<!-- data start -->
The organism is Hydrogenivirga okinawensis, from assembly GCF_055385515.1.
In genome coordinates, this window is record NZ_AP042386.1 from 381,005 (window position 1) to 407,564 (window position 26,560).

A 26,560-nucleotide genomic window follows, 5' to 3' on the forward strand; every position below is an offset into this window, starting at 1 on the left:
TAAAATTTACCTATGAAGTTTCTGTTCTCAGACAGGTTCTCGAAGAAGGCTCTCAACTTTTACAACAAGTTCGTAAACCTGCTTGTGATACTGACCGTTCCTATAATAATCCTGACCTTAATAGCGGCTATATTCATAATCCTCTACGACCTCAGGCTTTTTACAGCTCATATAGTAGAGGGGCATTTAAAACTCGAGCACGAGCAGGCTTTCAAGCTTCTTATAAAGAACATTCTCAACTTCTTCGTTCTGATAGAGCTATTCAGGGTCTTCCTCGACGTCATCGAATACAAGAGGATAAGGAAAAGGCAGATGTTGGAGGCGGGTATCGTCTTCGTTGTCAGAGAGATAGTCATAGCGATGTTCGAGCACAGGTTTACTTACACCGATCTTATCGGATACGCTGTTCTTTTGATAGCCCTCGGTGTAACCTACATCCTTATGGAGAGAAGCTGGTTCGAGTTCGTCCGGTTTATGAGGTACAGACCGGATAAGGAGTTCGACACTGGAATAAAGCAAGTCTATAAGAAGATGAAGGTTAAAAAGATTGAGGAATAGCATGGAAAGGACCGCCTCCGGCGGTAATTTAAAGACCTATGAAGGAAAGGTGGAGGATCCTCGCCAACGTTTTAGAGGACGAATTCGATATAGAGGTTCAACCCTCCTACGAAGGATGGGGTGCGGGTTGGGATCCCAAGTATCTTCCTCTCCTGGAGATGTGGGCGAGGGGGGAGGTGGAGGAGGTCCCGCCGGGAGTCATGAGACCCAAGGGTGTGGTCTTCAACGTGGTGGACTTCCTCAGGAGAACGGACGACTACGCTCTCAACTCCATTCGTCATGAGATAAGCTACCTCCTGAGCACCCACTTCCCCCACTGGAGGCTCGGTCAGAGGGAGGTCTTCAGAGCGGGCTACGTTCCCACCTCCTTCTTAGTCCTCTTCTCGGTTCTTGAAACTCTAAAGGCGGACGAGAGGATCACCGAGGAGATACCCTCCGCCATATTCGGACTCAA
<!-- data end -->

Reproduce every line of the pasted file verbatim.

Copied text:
The organism is Hydrogenivirga okinawensis, from assembly GCF_055385515.1.
In genome coordinates, this window is record NZ_AP042386.1 from 381,005 (window position 1) to 407,564 (window position 26,560).

A 26,560-nucleotide genomic window follows, 5' to 3' on the forward strand; every position below is an offset into this window, starting at 1 on the left:
TAAAATTTACCTATGAAGTTTCTGTTCTCAGACAGGTTCTCGAAGAAGGCTCTCAACTTTTACAACAAGTTCGTAAACCTGCTTGTGATACTGACCGTTCCTATAATAATCCTGACCTTAATAGCGGCTATATTCATAATCCTCTACGACCTCAGGCTTTTTACAGCTCATATAGTAGAGGGGCATTTAAAACTCGAGCACGAGCAGGCTTTCAAGCTTCTTATAAAGAACATTCTCAACTTCTTCGTTCTGATAGAGCTATTCAGGGTCTTCCTCGACGTCATCGAATACAAGAGGATAAGGAAAAGGCAGATGTTGGAGGCGGGTATCGTCTTCGTTGTCAGAGAGATAGTCATAGCGATGTTCGAGCACAGGTTTACTTACACCGATCTTATCGGATACGCTGTTCTTTTGATAGCCCTCGGTGTAACCTACATCCTTATGGAGAGAAGCTGGTTCGAGTTCGTCCGGTTTATGAGGTACAGACCGGATAAGGAGTTCGACACTGGAATAAAGCAAGTCTATAAGAAGATGAAGGTTAAAAAGATTGAGGAATAGCATGGAAAGGACCGCCTCCGGCGGTAATTTAAAGACCTATGAAGGAAAGGTGGAGGATCCTCGCCAACGTTTTAGAGGACGAATTCGATATAGAGGTTCAACCCTCCTACGAAGGATGGGGTGCGGGTTGGGATCCCAAGTATCTTCCTCTCCTGGAGATGTGGGCGAGGGGGGAGGTGGAGGAGGTCCCGCCGGGAGTCATGAGACCCAAGGGTGTGGTCTTCAACGTGGTGGACTTCCTCAGGAGAACGGACGACTACGCTCTCAACTCCATTCGTCATGAGATAAGCTACCTCCTGAGCACCCACTTCCCCCACTGGAGGCTCGGTCAGAGGGAGGTCTTCAGAGCGGGCTACGTTCCCACCTCCTTCTTAGTCCTCTTCTCGGTTCTTGAAACTCTAAAGGCGGACGAGAGGATCACCGAGGAGATACCCTCCGCCATATTCGGACTCAA